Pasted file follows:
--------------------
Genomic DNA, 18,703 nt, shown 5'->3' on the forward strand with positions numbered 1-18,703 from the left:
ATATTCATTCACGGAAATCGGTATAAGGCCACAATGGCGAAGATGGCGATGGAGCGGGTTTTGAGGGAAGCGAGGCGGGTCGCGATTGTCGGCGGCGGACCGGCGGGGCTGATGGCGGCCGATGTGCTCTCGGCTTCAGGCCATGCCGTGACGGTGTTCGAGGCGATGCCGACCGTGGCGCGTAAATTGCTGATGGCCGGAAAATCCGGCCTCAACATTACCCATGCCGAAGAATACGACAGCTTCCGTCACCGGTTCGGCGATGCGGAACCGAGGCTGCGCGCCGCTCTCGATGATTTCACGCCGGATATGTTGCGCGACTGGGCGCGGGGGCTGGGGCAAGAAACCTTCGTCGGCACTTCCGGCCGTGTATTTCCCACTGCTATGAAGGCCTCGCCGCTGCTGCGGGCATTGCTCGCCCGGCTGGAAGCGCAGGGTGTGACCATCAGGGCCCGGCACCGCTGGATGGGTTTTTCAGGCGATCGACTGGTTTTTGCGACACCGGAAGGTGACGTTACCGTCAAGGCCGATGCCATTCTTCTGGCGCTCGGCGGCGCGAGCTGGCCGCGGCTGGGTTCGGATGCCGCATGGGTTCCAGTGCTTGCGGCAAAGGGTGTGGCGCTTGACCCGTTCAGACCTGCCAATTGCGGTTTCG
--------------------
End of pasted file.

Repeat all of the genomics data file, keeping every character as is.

Genomic DNA, 18,703 nt, shown 5'->3' on the forward strand with positions numbered 1-18,703 from the left:
ATATTCATTCACGGAAATCGGTATAAGGCCACAATGGCGAAGATGGCGATGGAGCGGGTTTTGAGGGAAGCGAGGCGGGTCGCGATTGTCGGCGGCGGACCGGCGGGGCTGATGGCGGCCGATGTGCTCTCGGCTTCAGGCCATGCCGTGACGGTGTTCGAGGCGATGCCGACCGTGGCGCGTAAATTGCTGATGGCCGGAAAATCCGGCCTCAACATTACCCATGCCGAAGAATACGACAGCTTCCGTCACCGGTTCGGCGATGCGGAACCGAGGCTGCGCGCCGCTCTCGATGATTTCACGCCGGATATGTTGCGCGACTGGGCGCGGGGGCTGGGGCAAGAAACCTTCGTCGGCACTTCCGGCCGTGTATTTCCCACTGCTATGAAGGCCTCGCCGCTGCTGCGGGCATTGCTCGCCCGGCTGGAAGCGCAGGGTGTGACCATCAGGGCCCGGCACCGCTGGATGGGTTTTTCAGGCGATCGACTGGTTTTTGCGACACCGGAAGGTGACGTTACCGTCAAGGCCGATGCCATTCTTCTGGCGCTCGGCGGCGCGAGCTGGCCGCGGCTGGGTTCGGATGCCGCATGGGTTCCAGTGCTTGCGGCAAAGGGTGTGGCGCTTGACCCGTTCAGACCTGCCAATTGCGGTTTCG